[Taxacom] 53 million year rabbit foot
kennethkinman at webtv.net
Wed Nov 23 21:12:58 CST 2011
Well, it depends on the particular case. In some cases, I can
see making the assumption that the stem is "practically" nonexistent.
However, if there is very good evidence that taxon X and taxon Y are
sister taxa, but one has a long stem-lineage containing uncontroversial
fossils and the other does not have such stem fossils, then it seems to
me more parsimonious (conservative?) to assume that the taxon lacking
known stem fossils also has a stem lineage that is just as long, but for
some reason the fossils have not been discovered.
The reason could be relatively low population numbers, very
restricted habitat, less fossilizable body parts, or something else.
But I think it would be unwise to assume the stem is nonexistent in such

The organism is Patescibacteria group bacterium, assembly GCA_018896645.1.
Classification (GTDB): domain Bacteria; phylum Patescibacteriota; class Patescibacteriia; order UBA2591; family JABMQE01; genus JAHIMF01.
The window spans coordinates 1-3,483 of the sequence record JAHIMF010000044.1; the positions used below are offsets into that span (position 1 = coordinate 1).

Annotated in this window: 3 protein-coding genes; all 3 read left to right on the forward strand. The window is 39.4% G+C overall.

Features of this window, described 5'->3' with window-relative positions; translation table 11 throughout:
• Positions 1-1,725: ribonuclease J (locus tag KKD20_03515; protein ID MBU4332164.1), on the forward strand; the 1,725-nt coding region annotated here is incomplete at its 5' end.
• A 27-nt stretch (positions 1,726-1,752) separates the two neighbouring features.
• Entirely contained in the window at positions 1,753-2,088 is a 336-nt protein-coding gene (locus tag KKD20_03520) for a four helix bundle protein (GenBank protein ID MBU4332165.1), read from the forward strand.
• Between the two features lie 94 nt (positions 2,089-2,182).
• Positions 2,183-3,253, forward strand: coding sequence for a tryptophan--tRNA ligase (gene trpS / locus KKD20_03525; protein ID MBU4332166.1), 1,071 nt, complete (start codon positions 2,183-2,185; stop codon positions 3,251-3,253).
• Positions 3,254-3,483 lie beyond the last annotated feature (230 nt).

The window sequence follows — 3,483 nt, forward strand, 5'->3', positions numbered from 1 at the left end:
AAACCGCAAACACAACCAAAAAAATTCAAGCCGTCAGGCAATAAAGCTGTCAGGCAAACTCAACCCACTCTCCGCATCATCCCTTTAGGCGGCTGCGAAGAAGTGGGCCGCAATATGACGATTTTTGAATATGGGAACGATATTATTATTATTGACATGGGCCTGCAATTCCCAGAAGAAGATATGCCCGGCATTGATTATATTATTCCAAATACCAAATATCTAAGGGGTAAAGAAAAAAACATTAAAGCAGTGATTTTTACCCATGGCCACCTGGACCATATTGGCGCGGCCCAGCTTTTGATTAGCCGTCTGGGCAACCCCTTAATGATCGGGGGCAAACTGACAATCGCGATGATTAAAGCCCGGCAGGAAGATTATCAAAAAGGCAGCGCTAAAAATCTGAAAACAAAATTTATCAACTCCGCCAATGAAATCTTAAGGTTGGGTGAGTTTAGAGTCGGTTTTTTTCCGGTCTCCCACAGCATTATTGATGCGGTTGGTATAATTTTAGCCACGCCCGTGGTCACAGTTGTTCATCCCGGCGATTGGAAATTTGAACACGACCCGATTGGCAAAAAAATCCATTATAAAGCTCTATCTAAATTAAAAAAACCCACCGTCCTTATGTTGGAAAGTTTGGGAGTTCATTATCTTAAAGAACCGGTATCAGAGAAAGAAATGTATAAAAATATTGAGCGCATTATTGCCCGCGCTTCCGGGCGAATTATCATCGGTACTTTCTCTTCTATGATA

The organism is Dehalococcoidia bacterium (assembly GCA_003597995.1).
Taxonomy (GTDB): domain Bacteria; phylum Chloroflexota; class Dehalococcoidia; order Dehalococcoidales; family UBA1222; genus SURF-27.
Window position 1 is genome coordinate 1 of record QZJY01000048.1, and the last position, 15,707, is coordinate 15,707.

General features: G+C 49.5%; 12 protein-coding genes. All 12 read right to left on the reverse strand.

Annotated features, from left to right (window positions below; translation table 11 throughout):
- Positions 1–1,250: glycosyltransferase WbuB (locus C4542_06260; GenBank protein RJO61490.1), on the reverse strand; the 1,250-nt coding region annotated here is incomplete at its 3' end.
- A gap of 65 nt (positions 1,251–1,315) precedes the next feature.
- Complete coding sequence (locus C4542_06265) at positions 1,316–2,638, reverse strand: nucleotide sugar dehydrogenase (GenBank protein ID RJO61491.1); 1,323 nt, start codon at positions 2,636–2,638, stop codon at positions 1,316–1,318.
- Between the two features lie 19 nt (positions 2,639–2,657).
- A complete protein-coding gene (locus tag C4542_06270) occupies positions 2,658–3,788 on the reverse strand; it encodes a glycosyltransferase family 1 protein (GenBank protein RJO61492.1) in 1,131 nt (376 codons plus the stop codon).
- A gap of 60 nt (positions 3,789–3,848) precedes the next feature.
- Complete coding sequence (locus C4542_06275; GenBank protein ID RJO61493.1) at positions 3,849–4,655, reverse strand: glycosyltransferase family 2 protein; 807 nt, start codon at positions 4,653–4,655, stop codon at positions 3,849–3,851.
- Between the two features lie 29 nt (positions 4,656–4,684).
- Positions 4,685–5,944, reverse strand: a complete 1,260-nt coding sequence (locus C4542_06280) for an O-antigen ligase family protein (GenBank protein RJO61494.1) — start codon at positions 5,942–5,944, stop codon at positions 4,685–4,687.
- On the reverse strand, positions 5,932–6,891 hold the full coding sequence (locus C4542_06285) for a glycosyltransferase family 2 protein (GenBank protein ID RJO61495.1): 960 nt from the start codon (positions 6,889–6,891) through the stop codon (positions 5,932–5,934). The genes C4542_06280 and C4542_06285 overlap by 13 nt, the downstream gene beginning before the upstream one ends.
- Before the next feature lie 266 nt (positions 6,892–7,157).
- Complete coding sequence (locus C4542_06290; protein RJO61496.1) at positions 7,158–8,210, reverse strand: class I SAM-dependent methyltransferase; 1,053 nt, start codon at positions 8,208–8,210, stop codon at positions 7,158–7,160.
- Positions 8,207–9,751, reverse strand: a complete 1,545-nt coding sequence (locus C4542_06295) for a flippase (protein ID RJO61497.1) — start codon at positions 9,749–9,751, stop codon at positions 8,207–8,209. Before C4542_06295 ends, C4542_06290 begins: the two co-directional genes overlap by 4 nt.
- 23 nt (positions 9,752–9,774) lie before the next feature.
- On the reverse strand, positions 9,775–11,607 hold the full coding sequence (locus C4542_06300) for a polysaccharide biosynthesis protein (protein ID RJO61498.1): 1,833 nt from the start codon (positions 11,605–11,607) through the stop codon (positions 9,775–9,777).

a case. Of course, on the other hand, if the evidence that X and Y
actually are sister taxa is not very strong, one could then hypothesize
that one is actually paraphyletic with respect to the other, and the
daughter taxon could thus have such a short stem that lack of fossils
could be because of that. It all depends on the particular case, which
assumptions I would make.
Hi Ingo and Ken,
sorry for what will be a rather short and uninteresting clarification. I
actually meant that without fossils, and for all practical reasons, we
can assume that the stem is non-existant if we are being conservative.
It is a matter of choice on how many assumptions you can make regarding
timing, but this becomes a moot point when you have fossils belonging to
the stem and crown. Hence I think we are in general agreement in this
regards. That was a fun exchange!. Best Jason
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